There are many valedictions one can use to close a letter/email. For example: "Regards", "Best regards", "Kind regards", and so on.

Most of these my eyes just gloss over, and to be frank, I do not even know how to parse something like "Kind regards" (what does it mean for regards to be kind?). Similarly, with just plain old "Regards" (what does it mean to "give regards"? I understand it only in the "unspoken" sense I have picked up from childhood exposure).

Recently, I came across a valediction that I found to be quite meaningful: "Take gentle care". For a variety of reasons, this resonates with me, perhaps the biggest reason being that I would like to wish people that they be kind to themselves, and that I would in a similar spirit, wish to be kind to them.

I wonder however, if it might be too informal for general correspondence?

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    You probably want to specify a country. In the US “Take gentle care” would be seen as strange and probably indicate a foreigner with iffy mastery over the language.
    – mxyzplk
    Feb 11, 2022 at 21:48
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    sounds like a line from one of the spam emails "dear sir / madam kindly im requestimg you " Feb 11, 2022 at 21:54
  • @mxyzplk It's North America: US/Canada. I don't see any grammatical issues (and I am a native speaker).
    – user132868
    Feb 11, 2022 at 22:58
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    Then no, it would come across as weird.
    – mxyzplk
    Feb 11, 2022 at 23:43
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    "I do not even know how to parse something like "Kind regards" " Well, you don't parse it. You just use them the same as everyone else. Some expressions don't make literal sense, and to understand how they came to be used you'd have to unpack a rich etymology. Feb 12, 2022 at 13:55

4 Answers 4


No, it is not appropriate.

In a business context I’ve never seen this used, and it would indicate to me that the sender is either foreign or mildly disturbed. “Gentle” is in general a rare word in business circles and can be seen as questionable, especially is sent to a member of the opposite sex.

In general it’s best to use customary salutations and not make up unique ones, unless you are curating a very specific persona and know what you are doing.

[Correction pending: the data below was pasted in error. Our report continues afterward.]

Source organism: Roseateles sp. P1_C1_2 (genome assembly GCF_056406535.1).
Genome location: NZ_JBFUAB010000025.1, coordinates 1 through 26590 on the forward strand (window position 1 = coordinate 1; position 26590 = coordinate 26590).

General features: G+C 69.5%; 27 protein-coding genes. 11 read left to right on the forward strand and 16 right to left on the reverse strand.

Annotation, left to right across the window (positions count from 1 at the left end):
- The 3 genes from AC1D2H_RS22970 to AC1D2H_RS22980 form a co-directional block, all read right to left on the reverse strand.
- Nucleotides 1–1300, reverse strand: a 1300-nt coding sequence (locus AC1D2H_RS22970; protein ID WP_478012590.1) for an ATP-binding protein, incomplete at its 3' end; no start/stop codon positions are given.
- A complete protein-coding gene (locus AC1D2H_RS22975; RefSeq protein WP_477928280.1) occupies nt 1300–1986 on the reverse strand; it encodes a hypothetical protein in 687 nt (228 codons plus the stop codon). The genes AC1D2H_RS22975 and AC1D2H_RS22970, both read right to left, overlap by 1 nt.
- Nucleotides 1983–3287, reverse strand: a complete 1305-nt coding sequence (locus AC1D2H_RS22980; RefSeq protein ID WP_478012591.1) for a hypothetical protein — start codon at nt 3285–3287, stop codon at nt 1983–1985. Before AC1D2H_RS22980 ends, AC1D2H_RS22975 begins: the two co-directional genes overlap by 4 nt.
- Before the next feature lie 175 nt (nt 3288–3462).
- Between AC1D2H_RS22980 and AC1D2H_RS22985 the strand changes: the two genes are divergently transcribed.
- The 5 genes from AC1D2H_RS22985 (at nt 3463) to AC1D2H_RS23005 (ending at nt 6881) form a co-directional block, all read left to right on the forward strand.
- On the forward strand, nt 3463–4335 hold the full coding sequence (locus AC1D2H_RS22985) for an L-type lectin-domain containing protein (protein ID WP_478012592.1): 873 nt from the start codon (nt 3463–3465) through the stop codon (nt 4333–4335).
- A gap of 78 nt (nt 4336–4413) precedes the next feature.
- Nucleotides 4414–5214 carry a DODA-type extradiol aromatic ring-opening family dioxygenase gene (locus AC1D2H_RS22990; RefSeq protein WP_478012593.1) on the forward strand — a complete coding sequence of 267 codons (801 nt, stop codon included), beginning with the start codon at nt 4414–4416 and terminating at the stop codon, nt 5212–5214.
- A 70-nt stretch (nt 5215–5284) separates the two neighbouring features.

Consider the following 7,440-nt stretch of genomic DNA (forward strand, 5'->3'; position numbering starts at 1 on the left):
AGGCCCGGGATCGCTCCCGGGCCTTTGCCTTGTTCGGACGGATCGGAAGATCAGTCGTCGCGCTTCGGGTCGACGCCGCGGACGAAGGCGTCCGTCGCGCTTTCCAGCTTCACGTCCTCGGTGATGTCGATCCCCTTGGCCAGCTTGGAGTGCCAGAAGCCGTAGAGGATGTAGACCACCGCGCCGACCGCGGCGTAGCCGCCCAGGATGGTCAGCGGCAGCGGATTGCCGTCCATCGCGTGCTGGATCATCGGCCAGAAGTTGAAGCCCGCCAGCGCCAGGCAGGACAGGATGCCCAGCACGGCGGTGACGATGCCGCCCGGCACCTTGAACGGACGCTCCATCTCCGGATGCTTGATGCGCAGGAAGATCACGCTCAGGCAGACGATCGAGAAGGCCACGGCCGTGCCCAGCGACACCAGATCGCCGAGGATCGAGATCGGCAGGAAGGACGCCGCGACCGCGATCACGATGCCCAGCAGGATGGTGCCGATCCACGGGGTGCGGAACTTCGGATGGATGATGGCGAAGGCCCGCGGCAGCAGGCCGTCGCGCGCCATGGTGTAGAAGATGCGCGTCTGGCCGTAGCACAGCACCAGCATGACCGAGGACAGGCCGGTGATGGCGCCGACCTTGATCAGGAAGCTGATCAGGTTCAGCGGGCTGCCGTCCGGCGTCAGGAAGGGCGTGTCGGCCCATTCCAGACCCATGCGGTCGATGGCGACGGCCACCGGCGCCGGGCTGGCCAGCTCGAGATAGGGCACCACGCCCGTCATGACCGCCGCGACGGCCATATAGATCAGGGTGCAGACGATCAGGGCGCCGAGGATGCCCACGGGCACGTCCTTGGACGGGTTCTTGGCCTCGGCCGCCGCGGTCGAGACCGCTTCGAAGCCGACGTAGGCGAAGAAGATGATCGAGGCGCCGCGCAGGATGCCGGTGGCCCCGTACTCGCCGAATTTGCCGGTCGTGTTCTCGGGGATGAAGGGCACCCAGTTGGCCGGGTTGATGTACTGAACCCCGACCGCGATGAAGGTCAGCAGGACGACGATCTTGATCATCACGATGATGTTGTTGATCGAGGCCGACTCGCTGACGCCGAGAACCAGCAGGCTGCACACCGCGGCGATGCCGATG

Like mxyzplk, I would also avoid it.

It's not a question of formality. In most Anglophone nations you could probably get away with an informal "Take care" (depending on the organisation), but adding "gentle" will - as you say - stand out. People will wonder why you're doing that, and a genuine desire to wish them well will not be the only answer they consider. And, as opposed to what? Signing a letter "take firm care" might illustrate better how this could come across as odd.

The usual valedictions are useful because people don't think as much about what they might mean. They're less likely to distract people from what's being said in the communication, because they're not unusual.

"Regards", and its variations, have been adopted to express respect, affection, or esteem (definition 2a and the synonyms here) : a less formal variation on traditional valedictions like "yours sincerely" and "yours faithfully".

  • I always have considered "regards" to be short and clipped, and less respectful than "kind regards". Feb 12, 2022 at 13:55
  • Looks like I underestimated how much people think about the more conventional ones. Edited. Feb 12, 2022 at 15:59

Look to the people you communicate, and also look to your company for guidance.

Many companies dictate what things go into a signature block. Yes I know that you aren't asking about the signature block, but you are asking about the last few words before the signature block. Look at what you boss and coworkers use.

You are going to find that most people don't notice those last few words; except when they do.

A long time ago there were all sorts of rules depending on the relative levels of the people and the type of business relationship. Today in very formal organizations like the government or the military there can be rules about the closing of the communication. An letter written from an enlisted person to be read by an officer gets a different closing than the message from the base commander to everybody.

Other than that most don't even see the generic closings. We have no idea what they really mean. I don't treat your request any different if the closing is: Regards, TIA, V/R, or thanks.


I'd leave it out. To me, it reads like 'pidgin' English, and if you are a native speaker, it'll colour people's perceptions of you in a negative way.

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